1. Family: Orchidaceae Juss.
    1. Paphiopedilum Pfitzer

      1. This genus is accepted, and its native range is S. China to Tropical Asia.

    [C-EM]
    Distribution

    The range of Paphiopedilum extends from India eastward across southern China to the Philippines and throughout south-east Asia and the Malay Archipelago to New Guinea and the Solomon Islands. Of the seven Indian species, six are confined to the north-east, along the foothills of the Himalaya from eastern Nepal to the Naga Hills, and also in the Khasia Hills. One species, P. druryi, is found only in southern India, in Kerala State, over 2000 km from the nearest Paphiopedilum locality to the north.

    Ecology

    Five species of Paphiopedilum have been reported as growing epiphytically. Paphiopedilum parishii, P. lowii, and P. villosum are usually found growing on trees, whereas P. hirsutissimum and P. glanduliferum are facultative epiphytes. The remaining species are either terrestrial or lithophytic.


    Most of the species are to be found growing in small colonies with their roots in leaf litter, often spreading some distance from the base of the plant. In some species of subgenus Brachypetalum (P. concolor, P. bellatulum, P. niveum) and in subgenus Paphiopedilum sects. Corypedilum (P. stonei, P. sanderianum, P. philippinense), Pardalopetalum (P. dianthum) and Paphiopedilum (P. hirsutissimum var. esquirolei, P. barbigerum), for example, the plants will grow with their roots attached to a rocky substrate and are true lithophytes.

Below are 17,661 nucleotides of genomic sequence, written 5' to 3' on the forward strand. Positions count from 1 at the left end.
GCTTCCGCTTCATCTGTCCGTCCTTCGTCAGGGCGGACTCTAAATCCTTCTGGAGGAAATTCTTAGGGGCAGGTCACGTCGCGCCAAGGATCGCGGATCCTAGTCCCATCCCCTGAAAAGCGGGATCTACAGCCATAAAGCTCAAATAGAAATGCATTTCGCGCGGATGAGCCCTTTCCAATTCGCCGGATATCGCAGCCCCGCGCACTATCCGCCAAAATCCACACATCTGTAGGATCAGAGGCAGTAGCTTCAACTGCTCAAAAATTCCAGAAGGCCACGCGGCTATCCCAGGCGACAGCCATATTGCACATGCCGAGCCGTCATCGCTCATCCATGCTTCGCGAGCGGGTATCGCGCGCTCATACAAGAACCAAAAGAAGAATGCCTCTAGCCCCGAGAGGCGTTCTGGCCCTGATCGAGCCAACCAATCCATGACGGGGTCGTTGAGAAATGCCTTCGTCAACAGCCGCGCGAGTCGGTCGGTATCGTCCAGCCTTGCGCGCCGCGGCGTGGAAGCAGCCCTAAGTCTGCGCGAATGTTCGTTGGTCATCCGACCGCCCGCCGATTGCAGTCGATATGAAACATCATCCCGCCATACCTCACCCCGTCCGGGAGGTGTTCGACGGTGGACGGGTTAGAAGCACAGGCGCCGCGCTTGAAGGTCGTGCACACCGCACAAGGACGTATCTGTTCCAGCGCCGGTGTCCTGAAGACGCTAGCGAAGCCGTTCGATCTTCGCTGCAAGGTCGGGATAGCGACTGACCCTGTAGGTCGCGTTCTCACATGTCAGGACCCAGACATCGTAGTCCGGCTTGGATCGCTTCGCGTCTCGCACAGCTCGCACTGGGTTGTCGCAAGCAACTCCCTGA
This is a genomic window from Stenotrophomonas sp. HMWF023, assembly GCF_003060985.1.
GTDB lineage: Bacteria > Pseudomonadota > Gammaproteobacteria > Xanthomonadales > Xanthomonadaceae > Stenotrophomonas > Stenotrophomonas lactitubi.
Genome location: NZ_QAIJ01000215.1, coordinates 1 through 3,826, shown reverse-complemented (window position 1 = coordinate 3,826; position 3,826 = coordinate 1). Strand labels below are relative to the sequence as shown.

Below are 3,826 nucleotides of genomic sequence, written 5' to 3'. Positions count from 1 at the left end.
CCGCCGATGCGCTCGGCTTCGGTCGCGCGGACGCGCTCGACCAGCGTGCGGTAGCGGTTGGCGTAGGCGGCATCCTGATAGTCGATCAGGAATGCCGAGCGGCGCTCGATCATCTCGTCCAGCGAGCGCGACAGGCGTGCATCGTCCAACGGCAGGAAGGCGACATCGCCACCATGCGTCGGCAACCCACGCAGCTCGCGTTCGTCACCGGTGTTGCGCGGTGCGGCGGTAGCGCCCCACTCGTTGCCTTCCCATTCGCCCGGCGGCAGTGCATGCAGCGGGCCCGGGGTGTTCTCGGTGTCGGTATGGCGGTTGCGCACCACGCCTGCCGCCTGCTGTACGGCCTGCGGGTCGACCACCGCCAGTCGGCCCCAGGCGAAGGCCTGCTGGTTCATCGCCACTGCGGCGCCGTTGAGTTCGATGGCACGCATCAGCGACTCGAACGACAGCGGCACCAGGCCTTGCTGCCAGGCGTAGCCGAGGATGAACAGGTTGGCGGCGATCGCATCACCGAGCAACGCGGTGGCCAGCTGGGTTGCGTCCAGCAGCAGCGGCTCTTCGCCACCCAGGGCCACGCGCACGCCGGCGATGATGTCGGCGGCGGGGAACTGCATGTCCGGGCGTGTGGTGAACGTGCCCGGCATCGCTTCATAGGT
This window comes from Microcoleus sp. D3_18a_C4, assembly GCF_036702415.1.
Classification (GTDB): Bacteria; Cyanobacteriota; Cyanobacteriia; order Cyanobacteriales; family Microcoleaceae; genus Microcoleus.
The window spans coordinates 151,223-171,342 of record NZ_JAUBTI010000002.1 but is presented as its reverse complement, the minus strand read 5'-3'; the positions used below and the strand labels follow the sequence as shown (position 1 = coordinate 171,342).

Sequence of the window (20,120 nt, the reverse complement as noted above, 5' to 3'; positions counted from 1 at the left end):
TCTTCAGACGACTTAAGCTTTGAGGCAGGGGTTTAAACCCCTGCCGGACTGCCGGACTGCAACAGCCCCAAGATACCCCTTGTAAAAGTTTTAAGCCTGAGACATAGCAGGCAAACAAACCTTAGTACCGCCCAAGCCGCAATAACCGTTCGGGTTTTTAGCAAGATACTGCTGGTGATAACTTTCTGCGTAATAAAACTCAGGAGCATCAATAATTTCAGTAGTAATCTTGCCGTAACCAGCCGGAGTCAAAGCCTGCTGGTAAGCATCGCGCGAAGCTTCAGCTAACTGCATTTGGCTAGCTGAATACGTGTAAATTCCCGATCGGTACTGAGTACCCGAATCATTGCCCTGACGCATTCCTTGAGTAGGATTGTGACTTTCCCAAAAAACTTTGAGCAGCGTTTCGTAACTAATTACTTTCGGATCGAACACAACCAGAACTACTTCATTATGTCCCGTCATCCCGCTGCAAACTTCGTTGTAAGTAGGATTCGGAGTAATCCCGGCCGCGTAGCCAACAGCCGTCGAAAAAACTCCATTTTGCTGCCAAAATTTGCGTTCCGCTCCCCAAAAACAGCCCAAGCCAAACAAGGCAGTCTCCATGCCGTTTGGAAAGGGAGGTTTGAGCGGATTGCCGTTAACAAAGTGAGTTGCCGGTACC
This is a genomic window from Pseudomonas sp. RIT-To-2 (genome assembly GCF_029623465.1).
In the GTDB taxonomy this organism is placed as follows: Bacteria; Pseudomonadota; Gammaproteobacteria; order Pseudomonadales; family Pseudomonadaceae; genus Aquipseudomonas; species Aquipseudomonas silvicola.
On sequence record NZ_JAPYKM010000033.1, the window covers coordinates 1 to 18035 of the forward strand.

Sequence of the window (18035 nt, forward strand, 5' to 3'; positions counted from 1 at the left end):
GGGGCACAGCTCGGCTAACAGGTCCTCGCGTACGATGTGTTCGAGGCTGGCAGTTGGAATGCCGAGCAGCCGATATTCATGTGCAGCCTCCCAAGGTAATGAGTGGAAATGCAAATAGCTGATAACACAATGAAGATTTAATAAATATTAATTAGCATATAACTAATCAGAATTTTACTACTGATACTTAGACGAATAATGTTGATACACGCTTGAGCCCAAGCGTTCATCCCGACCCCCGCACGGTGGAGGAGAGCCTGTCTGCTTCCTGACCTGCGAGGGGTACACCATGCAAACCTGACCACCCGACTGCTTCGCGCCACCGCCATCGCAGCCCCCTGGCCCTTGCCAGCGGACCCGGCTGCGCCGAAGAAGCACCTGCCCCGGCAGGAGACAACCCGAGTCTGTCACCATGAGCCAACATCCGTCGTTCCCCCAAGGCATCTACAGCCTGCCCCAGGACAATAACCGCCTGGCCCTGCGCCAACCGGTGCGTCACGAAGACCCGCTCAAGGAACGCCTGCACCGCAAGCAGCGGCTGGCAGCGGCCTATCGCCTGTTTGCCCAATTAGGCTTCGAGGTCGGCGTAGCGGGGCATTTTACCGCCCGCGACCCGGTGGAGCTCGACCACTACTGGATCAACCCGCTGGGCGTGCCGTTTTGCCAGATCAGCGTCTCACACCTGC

General Description

    Small to large terrestrial, lithophytic or epiphytic herbs; roots elongate, fibrous; rhizome short to elongate. Shoots short, erect, leafy, clustered or less frequently well spaced, glabrous, the base enclosed by two to four sheathing sterile bracts, three- to several-leaved above. Leaves one to several, coriaceous, conduplicate, spreading or suberect, ligulate, elliptic, or oblong, obtuse to acute, often tridenticulate at apex, green, bluish green, or chequered or tessellated with dark and lighter green on upper surface, lighter green below, sometimes finely spotted or flushed with purple at base or all over, glabrous, ciliate or not on the margins. Inflorescence terminal, one- to many-flowered; rachis terete, hairy, glandular or glabrous; bracts conduplicate, elliptic, lanceolate, ovate or oblong, green, sometimes spotted or flushed or striped with purple, ciliate or not. Flowers usually showy, concolorous or bicoloured; pedicel obscure to short; ovary unilocular, three-ribbed, glabrous or hairy. Dorsal sepal erect to hooded over lip, ovate, lanceolate, obovate or elliptic, obtuse, acute or acuminate, glabrous or pubescent on the outer surface, sometimes pubescent within at base, ciliate or not. Lateral sepals usually fused to form a concave synsepal that is more or less similar to the dorsal sepal, sometimes keeled on outer surface. Petals free, spreading or pendent, flat, reflexed or spiralling, elliptic, ovate, lanceolate, linear-lanceolate, linear or oblanceolate, rounded, obtuse, acute or acuminate at apex, often pubescent in basal half within, usually ciliate. Lip deeply pouched and inflated, slipper-shaped or urn-shaped, with more or less pronounced incurved side lobes, hairy within especially on lower surface, glabrous or hairy on outer surface; front margin incurved or not. Column short, stalked, porrect; anthers two, bilocular, borne on short obtuse to acute filaments; pollen powdery or viscid; staminode terminal on column, sessile or shortly stalked, transversely reniform, oblong, ovate, obcordate or linear, flat, convex or longitudinally conduplicate, glabrous to papillose or finely pubescent, ciliate or not; stigma stalked, dependent, tripartite, more or less papillose. Capsule erect to pendent, three-ribbed, cylindrical to almost ellipsoidal. (PC).